Risk of Recession Builds...

Discussion in 'Economics' started by S2007S, Nov 13, 2006.

  1. S2007S


    Merrill Lynch North American Economist David Rosenberg provided the following comments in regard to the probability of a recession in 2007:

    * The Institute for Supply Management's (ISM) purchasing managers' index came in at a weaker-than-expected 51.2 for October, down from 52.9 in September. The consensus was 53.0.

    * What's the "take away"? At no time in the history of the data has the index hit 51.2 in a downtrend without breaking below 50. That level is important because it is the dividing line between an expansion and a contraction in industrial activity. Experience indicates that once the index hits 51.2, it typically slides below 50 in one to three months.

    * Indeed, the ISM's chief economist said that he "would not be surprised" to see the index break 50. Once it does that, history shows that the Federal Reserve cuts rates within two months. In other words, if the past is a good guide, the Fed will be easing in March 2007 at the latest.

    * Our recession-risk indicator puts the probability that there will be an economic downturn in the coming year at 51%. That's the highest level since the 2001 recession.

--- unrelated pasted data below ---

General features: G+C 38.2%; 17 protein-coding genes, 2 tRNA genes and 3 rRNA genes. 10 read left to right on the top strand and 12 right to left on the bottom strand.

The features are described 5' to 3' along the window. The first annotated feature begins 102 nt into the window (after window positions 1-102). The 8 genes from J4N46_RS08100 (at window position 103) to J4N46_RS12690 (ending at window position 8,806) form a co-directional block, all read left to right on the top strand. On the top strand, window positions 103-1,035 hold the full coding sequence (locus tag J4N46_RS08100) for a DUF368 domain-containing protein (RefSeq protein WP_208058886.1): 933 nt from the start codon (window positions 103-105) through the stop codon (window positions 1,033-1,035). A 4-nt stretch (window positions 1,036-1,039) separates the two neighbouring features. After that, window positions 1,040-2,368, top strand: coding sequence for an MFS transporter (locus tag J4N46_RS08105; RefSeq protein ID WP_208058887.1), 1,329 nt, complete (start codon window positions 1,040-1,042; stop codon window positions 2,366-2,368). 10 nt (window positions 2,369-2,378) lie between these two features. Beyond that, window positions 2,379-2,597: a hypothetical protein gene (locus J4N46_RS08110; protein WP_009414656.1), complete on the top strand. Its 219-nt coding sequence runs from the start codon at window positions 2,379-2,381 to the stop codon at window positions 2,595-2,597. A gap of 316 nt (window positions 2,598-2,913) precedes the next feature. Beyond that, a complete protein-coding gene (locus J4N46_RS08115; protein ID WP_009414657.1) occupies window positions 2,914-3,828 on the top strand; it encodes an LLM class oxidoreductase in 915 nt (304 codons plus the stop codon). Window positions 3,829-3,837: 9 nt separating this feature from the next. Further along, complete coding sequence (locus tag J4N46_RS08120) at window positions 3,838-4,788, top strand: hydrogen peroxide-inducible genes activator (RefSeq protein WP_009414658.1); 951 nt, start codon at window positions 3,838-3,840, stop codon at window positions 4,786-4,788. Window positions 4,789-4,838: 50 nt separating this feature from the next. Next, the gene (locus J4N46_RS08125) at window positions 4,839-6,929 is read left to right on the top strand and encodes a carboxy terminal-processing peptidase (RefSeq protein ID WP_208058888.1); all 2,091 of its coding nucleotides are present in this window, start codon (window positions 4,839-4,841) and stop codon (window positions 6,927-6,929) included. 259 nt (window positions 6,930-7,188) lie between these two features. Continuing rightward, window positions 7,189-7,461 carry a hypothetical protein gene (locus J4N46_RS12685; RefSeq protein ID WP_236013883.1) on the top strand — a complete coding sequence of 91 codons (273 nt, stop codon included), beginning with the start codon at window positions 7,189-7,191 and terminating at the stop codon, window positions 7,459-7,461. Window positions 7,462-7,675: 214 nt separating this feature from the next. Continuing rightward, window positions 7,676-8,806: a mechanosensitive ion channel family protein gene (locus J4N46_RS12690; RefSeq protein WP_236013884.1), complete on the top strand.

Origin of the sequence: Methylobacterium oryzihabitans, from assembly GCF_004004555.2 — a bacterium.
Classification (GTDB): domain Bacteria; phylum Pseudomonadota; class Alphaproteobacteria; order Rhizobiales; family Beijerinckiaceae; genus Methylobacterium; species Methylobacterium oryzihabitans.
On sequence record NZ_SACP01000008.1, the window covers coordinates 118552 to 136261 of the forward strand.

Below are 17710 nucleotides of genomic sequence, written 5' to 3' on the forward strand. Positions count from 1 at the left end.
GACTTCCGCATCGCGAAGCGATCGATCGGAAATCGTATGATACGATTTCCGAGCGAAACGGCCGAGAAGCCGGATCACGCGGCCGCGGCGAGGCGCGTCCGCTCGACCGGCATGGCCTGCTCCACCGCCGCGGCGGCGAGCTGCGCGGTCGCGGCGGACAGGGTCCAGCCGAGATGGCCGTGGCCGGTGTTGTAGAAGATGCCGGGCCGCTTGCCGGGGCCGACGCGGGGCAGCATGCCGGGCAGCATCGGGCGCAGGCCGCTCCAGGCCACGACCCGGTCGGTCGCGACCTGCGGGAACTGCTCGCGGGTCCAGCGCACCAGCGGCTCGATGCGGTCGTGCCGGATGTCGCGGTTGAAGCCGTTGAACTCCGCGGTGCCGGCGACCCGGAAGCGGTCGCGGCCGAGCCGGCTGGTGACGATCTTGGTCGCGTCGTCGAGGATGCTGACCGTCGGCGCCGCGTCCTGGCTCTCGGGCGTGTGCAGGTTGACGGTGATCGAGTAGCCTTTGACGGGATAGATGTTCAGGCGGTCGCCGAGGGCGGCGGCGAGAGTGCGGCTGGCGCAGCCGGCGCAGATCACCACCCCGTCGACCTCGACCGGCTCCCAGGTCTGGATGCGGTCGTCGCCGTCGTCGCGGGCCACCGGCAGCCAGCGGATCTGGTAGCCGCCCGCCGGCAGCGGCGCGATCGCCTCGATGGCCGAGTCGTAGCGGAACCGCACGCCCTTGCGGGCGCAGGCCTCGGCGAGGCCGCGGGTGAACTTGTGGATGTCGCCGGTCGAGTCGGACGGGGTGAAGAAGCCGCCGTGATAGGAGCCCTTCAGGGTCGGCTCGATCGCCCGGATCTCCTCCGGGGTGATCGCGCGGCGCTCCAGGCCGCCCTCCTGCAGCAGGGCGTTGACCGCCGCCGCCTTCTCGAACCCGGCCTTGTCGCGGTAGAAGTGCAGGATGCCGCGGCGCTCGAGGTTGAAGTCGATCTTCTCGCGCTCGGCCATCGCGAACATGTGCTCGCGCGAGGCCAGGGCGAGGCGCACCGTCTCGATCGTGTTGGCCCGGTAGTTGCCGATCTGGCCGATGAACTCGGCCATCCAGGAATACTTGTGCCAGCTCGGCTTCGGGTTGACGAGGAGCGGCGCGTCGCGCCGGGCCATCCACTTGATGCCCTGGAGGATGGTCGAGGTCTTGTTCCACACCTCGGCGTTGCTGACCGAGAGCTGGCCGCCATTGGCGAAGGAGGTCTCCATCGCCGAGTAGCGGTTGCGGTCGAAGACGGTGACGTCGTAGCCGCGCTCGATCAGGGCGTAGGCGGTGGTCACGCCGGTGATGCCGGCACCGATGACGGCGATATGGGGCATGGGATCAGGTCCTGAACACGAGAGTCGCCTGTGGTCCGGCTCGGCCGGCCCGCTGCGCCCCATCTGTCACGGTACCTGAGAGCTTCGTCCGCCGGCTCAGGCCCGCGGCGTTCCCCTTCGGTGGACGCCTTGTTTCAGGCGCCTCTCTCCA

* In the past, the indicator hit 51% and did not accurately predict a recession only twice. If the model is right — and the key word is "if" — the average lead time between the first move above 50% and a recession is 12 months (the median is 10 months).

    * We currently think that GDP will grow at an annual rate of roughly 2% for the fourth quarter, and the risk is on the downside in light of the weak "handoff" in terms of macro momentum as the quarter began and what we know so far anecdotally about spending in October. Our 2007 GDP growth estimate of 2% hasn't changed, but keep in mind that our forecast assumes that the Fed will cut the funds rate to 4% next year. Without that stimulus, growth could well be closer to 1.0% to 1.5%. That would be weak enough to be in the hard-landing zone that sees a sharp reversal in the unemployment rate and the emergence of credit problems.